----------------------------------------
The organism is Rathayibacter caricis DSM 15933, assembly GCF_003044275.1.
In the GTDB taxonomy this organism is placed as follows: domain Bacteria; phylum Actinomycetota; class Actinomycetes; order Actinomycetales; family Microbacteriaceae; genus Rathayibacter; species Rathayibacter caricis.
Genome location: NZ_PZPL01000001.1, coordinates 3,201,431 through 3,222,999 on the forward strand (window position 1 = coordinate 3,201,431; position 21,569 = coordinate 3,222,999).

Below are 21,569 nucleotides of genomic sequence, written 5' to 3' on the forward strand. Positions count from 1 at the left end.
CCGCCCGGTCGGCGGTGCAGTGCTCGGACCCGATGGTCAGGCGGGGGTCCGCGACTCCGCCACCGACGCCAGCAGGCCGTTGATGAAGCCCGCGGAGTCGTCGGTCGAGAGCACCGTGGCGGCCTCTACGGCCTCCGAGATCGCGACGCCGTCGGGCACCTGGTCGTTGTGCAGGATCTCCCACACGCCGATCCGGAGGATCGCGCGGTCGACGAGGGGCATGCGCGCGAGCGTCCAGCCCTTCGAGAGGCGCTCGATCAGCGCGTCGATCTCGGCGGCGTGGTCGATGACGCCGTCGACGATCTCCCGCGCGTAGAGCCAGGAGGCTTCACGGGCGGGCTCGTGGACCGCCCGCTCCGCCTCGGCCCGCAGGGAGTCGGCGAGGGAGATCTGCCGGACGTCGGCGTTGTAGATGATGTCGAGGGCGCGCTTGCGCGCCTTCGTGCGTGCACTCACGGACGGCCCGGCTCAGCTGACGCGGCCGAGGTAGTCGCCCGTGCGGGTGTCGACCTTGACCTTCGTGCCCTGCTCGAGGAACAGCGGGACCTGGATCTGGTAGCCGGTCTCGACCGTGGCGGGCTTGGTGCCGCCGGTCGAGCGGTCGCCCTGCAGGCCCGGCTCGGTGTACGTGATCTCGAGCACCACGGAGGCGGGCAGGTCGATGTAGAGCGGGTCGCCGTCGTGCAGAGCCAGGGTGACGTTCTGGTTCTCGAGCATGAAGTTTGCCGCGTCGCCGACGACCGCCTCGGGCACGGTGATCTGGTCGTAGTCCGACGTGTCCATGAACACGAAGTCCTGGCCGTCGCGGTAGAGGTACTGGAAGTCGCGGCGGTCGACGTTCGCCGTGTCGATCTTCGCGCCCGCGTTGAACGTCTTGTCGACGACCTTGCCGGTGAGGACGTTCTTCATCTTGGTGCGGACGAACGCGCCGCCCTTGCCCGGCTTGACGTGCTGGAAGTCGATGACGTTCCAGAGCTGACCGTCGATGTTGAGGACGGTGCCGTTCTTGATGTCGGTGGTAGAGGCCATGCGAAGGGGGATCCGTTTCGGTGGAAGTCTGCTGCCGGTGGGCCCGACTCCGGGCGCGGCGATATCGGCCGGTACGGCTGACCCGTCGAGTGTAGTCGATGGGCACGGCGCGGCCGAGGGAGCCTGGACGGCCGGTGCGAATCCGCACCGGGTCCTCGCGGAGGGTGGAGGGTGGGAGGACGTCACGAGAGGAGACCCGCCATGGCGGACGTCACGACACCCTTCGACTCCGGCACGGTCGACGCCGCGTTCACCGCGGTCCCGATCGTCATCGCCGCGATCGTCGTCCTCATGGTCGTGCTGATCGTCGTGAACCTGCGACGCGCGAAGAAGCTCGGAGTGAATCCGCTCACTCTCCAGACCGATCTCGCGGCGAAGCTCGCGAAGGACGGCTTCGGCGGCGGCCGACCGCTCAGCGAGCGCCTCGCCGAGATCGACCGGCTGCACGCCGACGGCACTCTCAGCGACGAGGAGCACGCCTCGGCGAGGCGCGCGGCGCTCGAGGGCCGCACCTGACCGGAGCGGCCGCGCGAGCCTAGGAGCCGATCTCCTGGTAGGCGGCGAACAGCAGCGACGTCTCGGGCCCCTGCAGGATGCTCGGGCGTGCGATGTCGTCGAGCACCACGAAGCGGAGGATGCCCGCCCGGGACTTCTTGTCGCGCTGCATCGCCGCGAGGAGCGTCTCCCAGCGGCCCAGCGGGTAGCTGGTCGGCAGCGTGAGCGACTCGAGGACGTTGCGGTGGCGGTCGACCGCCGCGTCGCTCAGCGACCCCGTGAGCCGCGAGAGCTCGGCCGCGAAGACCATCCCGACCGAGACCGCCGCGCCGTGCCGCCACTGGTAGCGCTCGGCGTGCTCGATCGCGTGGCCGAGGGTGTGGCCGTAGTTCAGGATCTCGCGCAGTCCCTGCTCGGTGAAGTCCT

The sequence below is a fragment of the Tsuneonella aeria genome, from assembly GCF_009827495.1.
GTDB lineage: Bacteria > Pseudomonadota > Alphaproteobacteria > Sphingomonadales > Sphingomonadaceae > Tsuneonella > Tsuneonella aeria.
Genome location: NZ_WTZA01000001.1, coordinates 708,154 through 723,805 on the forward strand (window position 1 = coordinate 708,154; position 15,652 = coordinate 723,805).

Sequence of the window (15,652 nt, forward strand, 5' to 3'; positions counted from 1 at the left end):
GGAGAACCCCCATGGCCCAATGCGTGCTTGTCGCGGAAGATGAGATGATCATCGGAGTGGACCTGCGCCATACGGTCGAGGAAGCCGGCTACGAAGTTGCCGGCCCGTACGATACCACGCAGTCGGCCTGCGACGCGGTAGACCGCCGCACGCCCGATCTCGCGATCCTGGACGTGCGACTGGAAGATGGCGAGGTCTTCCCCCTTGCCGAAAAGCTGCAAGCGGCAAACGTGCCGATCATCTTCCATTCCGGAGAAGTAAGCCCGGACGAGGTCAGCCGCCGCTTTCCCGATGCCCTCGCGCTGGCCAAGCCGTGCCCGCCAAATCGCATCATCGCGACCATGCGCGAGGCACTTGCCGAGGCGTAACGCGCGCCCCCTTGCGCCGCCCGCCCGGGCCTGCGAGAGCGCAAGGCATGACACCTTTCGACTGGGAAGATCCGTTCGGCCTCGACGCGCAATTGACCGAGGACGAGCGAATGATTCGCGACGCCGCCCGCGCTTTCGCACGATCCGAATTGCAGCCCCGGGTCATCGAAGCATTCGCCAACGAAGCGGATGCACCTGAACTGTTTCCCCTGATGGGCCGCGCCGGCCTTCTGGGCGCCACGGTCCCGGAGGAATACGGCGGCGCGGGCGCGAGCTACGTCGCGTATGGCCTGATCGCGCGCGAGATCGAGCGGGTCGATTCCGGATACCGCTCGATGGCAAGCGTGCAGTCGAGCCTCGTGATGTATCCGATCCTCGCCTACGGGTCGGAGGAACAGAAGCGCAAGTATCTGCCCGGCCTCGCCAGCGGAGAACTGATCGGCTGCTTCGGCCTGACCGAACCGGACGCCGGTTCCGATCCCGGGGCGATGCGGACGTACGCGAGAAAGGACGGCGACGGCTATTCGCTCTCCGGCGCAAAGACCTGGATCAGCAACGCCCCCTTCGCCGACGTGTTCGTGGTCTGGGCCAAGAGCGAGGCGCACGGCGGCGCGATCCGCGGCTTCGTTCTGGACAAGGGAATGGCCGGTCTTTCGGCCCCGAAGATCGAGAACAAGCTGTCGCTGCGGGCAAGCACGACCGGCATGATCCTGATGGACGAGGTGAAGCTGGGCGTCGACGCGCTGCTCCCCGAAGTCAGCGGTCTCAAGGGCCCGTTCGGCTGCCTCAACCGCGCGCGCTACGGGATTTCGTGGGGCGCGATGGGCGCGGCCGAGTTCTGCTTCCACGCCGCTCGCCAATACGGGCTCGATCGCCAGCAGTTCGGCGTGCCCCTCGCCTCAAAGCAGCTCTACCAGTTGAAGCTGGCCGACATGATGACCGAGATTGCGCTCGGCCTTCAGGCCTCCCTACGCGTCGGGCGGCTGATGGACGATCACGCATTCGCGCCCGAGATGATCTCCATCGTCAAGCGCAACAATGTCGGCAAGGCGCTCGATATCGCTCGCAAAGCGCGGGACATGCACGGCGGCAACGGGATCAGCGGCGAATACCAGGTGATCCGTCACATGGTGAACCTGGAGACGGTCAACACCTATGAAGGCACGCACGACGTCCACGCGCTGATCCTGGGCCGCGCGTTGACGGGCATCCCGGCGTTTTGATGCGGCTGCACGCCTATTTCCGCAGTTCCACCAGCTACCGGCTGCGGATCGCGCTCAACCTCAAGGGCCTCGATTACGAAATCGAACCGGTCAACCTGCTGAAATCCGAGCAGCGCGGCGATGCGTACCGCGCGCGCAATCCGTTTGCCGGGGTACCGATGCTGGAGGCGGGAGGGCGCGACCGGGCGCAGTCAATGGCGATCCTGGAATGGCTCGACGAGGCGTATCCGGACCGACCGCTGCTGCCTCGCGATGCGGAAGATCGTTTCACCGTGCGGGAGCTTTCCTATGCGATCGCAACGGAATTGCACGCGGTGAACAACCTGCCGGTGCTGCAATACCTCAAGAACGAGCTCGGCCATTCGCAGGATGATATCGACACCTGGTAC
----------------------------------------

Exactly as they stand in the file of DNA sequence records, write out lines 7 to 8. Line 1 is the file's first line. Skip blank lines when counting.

GTDB lineage: Bacteria > Pseudomonadota > Alphaproteobacteria > Sphingomonadales > Sphingomonadaceae > Tsuneonella > Tsuneonella aeria.
Genome location: NZ_WTZA01000001.1, coordinates 708,154 through 723,805 on the forward strand (window position 1 = coordinate 708,154; position 15,652 = coordinate 723,805).